“African Redux”

Michela Wrongintro.html

Open Skies United Arab Emirates magazine
- May 2011


    It’s hard to find a photograph of Haile Selassie smiling, or looking anything other than gravely self-possessed. Even one of the earliest, taken when he was only eight, shows him gazing into the distance with tangible wariness, the sombre poise one would normally expect to see on the face of an adult.

       But then, the boy who would become the Emperor of Ethiopia, King of Kings, Lord of Lords, Conquering Lion of the Tribe of Judah, Elect of God; hailed in his own country as the 225th descendant of the Queen of Sheba and King Solomon and worshipped in Jamaica as a deity, already knew he had been born into a violent and conspiratorial world in which the odds were stacked against a quiet life.

     The fact that he lived to the age of 83, surviving court plots, foreign invasion, exile and coup attempts, is a tribute to the cunning and foresight of a sovereign who refused to let his guard down until senility finally descended, robbing him of both his famous aura and his wits. “Do not underestimate the power of Tafari,” an Ethiopian warlord once remarked. “He creeps like a mouse but has jaws like a lion.”

     Those hungry for personal traces of the imperial life will find precious little on public display in the capital Addis Ababa. The former royal palace is now a museum located inside the university campus. The Emperor’s neat bedroom and blue bathroom, surprisingly modest to contemporary eyes, is open to tourists. Visitors can also pay homage to emperor’s remains, recovered from under the latrine where army putschistes buried him, which finally lie next to those of his former Empress in Trinity Cathedral. It’s a decidedly modest showing, given the extraordinary romantic hold His Imperial Majesty, or HIM, held on the world’s imagination, a spell that can in part be traced back to the five-century European legend of Prestor John, the story of a Christian king ruling over a magnificent kingdom somewhere in pagan Africa. But  former Marxist rebel movements are rarely at ease with royal legacies, and today’s Ethiopian government is no exception.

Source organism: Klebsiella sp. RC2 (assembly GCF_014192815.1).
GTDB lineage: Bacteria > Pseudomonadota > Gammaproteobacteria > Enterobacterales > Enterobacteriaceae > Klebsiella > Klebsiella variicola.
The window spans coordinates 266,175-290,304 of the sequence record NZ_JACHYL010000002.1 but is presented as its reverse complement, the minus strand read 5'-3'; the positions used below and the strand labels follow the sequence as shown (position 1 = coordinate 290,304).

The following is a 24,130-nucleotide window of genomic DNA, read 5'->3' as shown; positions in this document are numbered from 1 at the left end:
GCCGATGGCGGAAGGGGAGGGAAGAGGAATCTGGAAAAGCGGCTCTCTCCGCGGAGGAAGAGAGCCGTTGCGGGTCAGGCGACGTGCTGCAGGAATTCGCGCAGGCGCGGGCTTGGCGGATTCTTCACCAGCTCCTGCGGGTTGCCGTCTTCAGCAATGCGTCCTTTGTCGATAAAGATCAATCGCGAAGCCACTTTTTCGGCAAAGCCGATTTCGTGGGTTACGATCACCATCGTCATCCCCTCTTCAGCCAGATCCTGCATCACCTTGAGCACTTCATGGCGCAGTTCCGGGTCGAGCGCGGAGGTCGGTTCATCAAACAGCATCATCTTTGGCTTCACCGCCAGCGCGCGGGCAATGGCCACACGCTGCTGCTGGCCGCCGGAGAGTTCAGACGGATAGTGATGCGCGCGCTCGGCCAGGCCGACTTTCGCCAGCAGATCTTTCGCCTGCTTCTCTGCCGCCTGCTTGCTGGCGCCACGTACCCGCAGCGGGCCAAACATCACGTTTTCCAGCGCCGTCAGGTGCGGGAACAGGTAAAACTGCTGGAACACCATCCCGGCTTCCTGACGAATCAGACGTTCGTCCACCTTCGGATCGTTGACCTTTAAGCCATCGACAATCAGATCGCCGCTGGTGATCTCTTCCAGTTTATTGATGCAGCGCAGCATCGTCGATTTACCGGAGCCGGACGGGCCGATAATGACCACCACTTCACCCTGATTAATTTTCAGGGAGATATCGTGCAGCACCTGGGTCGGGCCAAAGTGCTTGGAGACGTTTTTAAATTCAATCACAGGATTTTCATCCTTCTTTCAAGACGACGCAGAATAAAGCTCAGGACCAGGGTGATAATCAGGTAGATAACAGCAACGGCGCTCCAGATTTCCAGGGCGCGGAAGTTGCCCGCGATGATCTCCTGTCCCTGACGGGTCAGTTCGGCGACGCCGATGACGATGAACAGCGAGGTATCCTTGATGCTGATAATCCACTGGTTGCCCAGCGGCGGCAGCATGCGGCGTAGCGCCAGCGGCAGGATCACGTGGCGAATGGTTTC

Tafari Makonnen was born in 1892, the son of “Ras” – the equivalent of “Duke” -- Makonnen, governor of Harar, a general who had fought with valour in the famous Battle of Adwa. Short, hawk-profiled, physically unimpressive, he used his seeming weakness to exploit the power struggles convulsing the empire, convincing jousting regional warlords they could easily control such a seemingly mild-mannered man. By 1916, he himself had been designated “Ras” and plenipotentiary heir to the throne, although nominal power rested with Empress Zewditu, daughter of Emperor Menelik ll. When she died in 1930, the mantle passed to him and with it a new name: Haile Selassie, or “Power of the Trinity”.

      Evelyn Waugh’s account of the inauguration, on which he drew when writing   “Scoop”, captures how surreal the Abyssinia of the day, in which squalid poverty jostled alongside gold-brocaded aristocracy, appeared to a sceptical visitor’s eyes. “It is to Alice in Wonderland that my thoughts recur in seeking some historical parallel for life in Addis Ababa. There are others: Israel in the time of Saul, the Scotland of Shakespeare’s Macbeth, the Sublime Porte…. But it is in Alice only that one finds the peculiar flavour of galvanised and translated reality, where animals carry watches in their waistcoat pockets, royalty paces the croquet lawn beside the chief executioner, and litigations ends in a flutter of playing cards.”

       The incoming Emperor’s agenda, launched even before he assumed supreme power, was reform. He had travelled widely in Europe and knew how far Abyssinia,  marooned behind its mountain ranges, lagged the West in terms of development. Slavery was still legal, public hangings had been viewed until recently as entertainment, the life of the average peasant resembled that of a medieval serf. Haile Selassie was determined to set in place the building blocks of modernity: a new constitution, a two-house parliament, a national printing press, schools, hospitals, roads, electricity and telephone lines. The drive for change was rooted more in pragmatism than any real enthusiasm for overturning the status quo. “We need European progress only because we are surrounded by it. That is at once a benefit and a misfortune,” he commented. As historian Bahru Zewde writes: “The new emperor cast himself in the role of an anti-feudal crusader. In actual fact, what he was doing was to reconstruct feudalism on a new and advanced basis, enhancing the political power of the monarchy and guaranteeing the economic privilege of the nobility.”